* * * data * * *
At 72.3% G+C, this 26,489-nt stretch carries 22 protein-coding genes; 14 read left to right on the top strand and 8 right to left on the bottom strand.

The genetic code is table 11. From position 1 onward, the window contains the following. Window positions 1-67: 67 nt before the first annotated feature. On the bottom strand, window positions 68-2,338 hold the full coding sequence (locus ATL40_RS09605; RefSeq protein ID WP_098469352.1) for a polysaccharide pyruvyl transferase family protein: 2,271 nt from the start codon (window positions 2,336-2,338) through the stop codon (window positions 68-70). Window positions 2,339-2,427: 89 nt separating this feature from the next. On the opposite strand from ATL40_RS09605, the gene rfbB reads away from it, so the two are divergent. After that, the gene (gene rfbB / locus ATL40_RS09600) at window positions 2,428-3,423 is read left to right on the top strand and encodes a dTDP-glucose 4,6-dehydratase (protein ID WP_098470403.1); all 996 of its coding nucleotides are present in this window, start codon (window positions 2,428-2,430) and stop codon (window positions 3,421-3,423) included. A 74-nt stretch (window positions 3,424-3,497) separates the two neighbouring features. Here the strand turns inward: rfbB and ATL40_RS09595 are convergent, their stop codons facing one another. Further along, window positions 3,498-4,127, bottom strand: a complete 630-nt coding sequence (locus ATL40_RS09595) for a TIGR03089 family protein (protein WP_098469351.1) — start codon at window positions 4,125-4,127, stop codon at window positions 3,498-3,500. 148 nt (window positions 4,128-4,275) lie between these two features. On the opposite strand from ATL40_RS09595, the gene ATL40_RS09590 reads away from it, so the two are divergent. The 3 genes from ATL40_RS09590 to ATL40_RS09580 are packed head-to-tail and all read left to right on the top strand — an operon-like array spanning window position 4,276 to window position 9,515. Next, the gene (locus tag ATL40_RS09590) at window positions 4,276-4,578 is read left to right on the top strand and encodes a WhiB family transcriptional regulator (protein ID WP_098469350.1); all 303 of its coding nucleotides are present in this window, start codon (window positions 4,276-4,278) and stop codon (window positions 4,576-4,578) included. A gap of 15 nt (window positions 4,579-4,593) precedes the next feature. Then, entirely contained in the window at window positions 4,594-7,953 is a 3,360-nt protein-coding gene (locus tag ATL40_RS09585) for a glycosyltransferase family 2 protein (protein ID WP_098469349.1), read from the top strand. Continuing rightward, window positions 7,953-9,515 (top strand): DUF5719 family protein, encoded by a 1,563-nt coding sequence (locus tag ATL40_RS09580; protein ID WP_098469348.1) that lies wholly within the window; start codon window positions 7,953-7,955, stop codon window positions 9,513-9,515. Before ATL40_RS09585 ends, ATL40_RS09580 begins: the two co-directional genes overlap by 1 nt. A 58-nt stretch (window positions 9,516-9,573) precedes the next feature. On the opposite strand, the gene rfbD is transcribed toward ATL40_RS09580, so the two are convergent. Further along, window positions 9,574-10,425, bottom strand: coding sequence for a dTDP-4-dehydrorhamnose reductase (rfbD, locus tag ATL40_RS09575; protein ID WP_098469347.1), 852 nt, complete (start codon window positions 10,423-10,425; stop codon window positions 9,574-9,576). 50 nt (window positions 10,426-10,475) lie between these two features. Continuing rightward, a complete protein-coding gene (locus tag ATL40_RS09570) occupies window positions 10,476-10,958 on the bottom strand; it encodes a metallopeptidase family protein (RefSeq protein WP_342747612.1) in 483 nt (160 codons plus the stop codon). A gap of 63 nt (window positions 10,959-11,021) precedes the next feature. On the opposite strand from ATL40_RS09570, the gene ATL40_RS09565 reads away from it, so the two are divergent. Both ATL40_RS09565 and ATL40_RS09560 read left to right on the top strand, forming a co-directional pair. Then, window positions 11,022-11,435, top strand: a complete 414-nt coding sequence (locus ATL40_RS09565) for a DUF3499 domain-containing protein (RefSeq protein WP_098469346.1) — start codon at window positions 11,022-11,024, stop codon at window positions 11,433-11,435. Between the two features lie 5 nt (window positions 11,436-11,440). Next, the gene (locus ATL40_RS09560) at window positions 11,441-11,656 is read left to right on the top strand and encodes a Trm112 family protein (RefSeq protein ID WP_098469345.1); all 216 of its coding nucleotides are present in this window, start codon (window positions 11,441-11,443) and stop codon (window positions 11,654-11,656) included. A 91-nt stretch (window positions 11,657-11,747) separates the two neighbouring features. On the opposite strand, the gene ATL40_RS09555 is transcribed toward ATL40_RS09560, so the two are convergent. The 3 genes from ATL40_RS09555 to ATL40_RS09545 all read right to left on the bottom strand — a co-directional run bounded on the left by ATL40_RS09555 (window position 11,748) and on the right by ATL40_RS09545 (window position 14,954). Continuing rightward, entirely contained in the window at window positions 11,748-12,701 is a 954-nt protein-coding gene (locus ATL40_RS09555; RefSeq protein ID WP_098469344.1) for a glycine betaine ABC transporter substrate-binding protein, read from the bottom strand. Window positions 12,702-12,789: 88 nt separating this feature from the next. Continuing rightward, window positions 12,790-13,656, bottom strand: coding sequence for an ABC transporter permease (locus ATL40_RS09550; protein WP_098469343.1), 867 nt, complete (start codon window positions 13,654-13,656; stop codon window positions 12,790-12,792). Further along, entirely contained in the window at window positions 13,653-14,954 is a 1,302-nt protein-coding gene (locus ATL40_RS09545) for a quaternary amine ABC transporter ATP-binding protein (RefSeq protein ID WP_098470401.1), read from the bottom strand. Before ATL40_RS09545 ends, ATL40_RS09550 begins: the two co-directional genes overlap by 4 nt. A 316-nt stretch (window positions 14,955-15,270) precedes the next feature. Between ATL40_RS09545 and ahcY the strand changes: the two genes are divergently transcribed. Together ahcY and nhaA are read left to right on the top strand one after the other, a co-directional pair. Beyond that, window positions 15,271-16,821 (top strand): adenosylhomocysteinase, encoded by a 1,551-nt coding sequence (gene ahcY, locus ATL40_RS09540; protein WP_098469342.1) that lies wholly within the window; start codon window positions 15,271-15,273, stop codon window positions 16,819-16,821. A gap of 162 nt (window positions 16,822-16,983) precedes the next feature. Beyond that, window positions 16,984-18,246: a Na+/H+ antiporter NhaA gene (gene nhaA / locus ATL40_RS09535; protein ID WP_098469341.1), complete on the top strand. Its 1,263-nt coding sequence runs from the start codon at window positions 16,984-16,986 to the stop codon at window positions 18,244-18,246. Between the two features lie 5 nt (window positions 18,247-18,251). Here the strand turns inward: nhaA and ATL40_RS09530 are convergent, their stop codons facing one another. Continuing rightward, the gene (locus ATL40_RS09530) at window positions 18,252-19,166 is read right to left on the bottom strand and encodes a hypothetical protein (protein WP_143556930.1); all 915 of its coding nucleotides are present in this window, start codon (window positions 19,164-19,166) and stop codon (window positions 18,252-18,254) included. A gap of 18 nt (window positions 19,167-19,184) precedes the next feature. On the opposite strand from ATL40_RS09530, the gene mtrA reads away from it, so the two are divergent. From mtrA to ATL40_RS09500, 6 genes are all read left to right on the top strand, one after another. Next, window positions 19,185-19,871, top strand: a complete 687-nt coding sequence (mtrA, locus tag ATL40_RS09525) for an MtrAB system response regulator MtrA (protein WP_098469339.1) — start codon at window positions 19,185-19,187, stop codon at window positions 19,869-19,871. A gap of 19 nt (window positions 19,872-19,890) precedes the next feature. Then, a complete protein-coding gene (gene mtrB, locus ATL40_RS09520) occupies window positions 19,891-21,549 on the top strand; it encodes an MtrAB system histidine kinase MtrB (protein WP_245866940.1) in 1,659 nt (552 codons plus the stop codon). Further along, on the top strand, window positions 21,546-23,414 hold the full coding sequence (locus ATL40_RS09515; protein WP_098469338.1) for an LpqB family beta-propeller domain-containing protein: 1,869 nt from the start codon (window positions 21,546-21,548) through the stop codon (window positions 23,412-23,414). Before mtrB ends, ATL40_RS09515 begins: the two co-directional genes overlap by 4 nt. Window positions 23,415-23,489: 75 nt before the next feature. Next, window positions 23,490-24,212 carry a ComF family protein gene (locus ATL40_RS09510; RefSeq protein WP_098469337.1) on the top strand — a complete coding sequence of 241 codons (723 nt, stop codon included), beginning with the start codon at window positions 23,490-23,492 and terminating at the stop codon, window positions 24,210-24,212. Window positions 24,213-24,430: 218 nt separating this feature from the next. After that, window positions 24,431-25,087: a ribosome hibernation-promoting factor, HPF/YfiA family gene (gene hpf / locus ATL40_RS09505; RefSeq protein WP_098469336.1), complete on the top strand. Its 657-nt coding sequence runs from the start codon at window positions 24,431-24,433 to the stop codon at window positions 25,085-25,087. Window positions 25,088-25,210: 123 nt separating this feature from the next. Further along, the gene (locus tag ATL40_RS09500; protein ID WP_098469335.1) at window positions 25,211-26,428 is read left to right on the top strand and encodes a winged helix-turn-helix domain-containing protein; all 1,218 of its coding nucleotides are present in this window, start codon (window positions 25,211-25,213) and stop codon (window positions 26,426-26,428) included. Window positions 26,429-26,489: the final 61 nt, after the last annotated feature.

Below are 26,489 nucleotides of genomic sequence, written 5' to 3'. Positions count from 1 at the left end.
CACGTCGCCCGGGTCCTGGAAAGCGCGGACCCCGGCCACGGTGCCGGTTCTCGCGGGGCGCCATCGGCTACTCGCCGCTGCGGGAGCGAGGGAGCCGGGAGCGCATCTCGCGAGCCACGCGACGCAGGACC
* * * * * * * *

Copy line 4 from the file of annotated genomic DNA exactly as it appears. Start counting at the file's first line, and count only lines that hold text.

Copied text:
CACGTCGCCCGGGTCCTGGAAAGCGCGGACCCCGGCCACGGTGCCGGTTCTCGCGGGGCGCCATCGGCTACTCGCCGCTGCGGGAGCGAGGGAGCCGGGAGCGCATCTCGCGAGCCACGCGACGCAGGACC